AAA Tests Reveal Limitations of Automatic Emergency Braking Technology
A vehicle’s safety features are among the most significant selling points when shopping for a new car. While technology like seat belts, airbags, and anti-lock braking systems (ABS) are standard on new vehicles today, there was a time they were newly introduced safety features. Once available only on premium automobiles, automatic emergency braking (AEB) is a relatively new safety technology that’s becoming common across all models from some popular automakers, but AEB has limitations.
What is automatic emergency braking (AEB)?
According to AAA, AEB systems use “forward-facing cameras and other sensors” to monitor the area ahead of the vehicle while in motion. When the cameras or sensors detect an imminent crash, the system automatically engages the vehicle’s braking system.
Automakers continue working on upgrading AEB hardware and software, and newer systems work well to reduce the frequency and severity of slow-speed rear-end crashes.
AAA says that crashes involving “T-bones and left turns in front of oncoming vehicles” are among the deadliest scenarios. “In accidents involving two passenger vehicles during which the striking vehicle did not lose traction or leave the roadway before the collision,” those two crash types accounted for 39.2% of total vehicle accident fatalities from 2016 to 2020.
So how well do newer AEB systems work in these real-world situations?
How did AAA test AEB system performance?
AAA acquired four different vehicles from automakers or “specialty rental fleets” and had them serviced by authorized dealers before testing to ensure the AEB systems functioned as designed. The test vehicles included the following:
- 2022 Chevrolet Equinox LT with “Chevy Safety Assist.”
- 2022 Ford Explorer XLT with “Pre-Collision Assist with Automatic Emergency Braking.”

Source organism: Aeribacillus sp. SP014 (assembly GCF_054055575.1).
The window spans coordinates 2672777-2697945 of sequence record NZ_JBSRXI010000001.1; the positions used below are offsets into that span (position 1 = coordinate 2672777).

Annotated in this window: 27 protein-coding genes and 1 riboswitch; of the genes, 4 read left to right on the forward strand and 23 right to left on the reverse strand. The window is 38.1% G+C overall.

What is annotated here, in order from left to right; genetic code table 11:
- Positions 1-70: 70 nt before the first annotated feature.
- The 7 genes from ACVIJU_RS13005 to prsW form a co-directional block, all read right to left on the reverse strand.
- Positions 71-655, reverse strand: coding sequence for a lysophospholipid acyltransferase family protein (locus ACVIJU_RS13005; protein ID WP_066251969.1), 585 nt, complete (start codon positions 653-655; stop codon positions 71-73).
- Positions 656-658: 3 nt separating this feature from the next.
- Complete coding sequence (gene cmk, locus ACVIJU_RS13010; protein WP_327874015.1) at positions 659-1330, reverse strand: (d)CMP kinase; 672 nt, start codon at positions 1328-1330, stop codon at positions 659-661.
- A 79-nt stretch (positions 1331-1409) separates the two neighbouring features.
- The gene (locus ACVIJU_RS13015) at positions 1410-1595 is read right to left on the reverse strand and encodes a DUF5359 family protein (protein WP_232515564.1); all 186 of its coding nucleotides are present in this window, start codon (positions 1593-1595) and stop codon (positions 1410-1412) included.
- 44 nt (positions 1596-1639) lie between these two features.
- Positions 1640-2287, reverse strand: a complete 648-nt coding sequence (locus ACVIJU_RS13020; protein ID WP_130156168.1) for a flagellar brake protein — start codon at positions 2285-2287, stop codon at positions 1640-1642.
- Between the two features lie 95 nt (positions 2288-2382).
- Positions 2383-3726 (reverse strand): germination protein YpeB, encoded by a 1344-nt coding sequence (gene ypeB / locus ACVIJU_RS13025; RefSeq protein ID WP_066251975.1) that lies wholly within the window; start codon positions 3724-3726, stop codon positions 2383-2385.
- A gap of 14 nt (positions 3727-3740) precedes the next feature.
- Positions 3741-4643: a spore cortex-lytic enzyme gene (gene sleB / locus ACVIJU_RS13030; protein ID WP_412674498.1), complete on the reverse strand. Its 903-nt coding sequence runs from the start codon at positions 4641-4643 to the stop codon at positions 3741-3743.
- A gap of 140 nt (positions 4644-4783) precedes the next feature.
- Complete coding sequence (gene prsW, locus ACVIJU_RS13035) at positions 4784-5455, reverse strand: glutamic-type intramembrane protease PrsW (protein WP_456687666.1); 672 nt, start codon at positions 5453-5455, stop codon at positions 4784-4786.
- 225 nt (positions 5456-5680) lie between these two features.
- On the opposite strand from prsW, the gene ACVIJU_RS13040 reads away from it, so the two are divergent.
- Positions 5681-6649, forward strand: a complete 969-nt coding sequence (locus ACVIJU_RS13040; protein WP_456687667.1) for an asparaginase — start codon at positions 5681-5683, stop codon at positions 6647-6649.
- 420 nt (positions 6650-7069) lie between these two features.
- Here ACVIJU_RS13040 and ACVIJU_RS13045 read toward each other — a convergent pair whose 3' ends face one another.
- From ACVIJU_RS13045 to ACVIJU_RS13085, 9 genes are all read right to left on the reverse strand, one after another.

- 2022 Honda CR-V Touring with “Honda Sensing.”
- 2022 Toyota RAV4 LE with “Toyota Sensing.”
For testing purposes, AAA used a Low Profile Robotic Vehicle (LPRV) with a “soft car” attachment as the target to avoid damaging the test vehicles. Tests included rear-crash prevention involving approaching a stationary target vehicle at 30 and 40 mph, the target vehicle crossing 90 degrees to the test vehicle path at 30 mph, and the target vehicle turning left in front of the test vehicle at 10 mph.
AAA’s AEB system test results
AAA’s 30- and 40-mph rear-end collision avoidance testing increased the current 12- and 25-mph mandated test speeds. Test cars’ AEB systems avoided collisions in 17 of 20 test runs at 30 mph and reduced the three impacts’ speeds by 86% on average.
However, at 40 mph, only six of 20 test runs avoided collisions, and speed upon impact slowed by an average of 62%. In addition, the 30- and 40-mph rear-collision AEB tests saw all four test vehicles provide an alert and apply emergency braking on every run.
At 30 mph, only the Chevrolet Equinox and Honda CR-V failed to avoid colliding with the target vehicle. However, at 40 mph, all four test vehicles made contact in at least one of its five runs, with only the Chevrolet Equinox and Ford Explorer failing to avoid the target vehicle on all five runs.
In contrast, neither the 30 mph 90-degree crossing test nor the 10 mph left-turn test resulted in any test cars avoiding a collision with the target vehicle. The most startling finding is that none of the test vehicles provided an alert or applied emergency braking before impact during these failed tests.
AAA’s detailed “Evaluating Automatic Emergency Braking 2022” report states, “this finding illustrates the reality that current AEB systems are ineffective at mitigating or preventing intersection-based collision scenarios.” While the results indicate AEB system failure in some scenarios, AAA encourages automakers and regulatory agencies to continue evolving AEB systems and tests to address these shortcomings.
More importantly, drivers must know their car’s “AEB system’s limitations and remain engaged when behind the wheel.”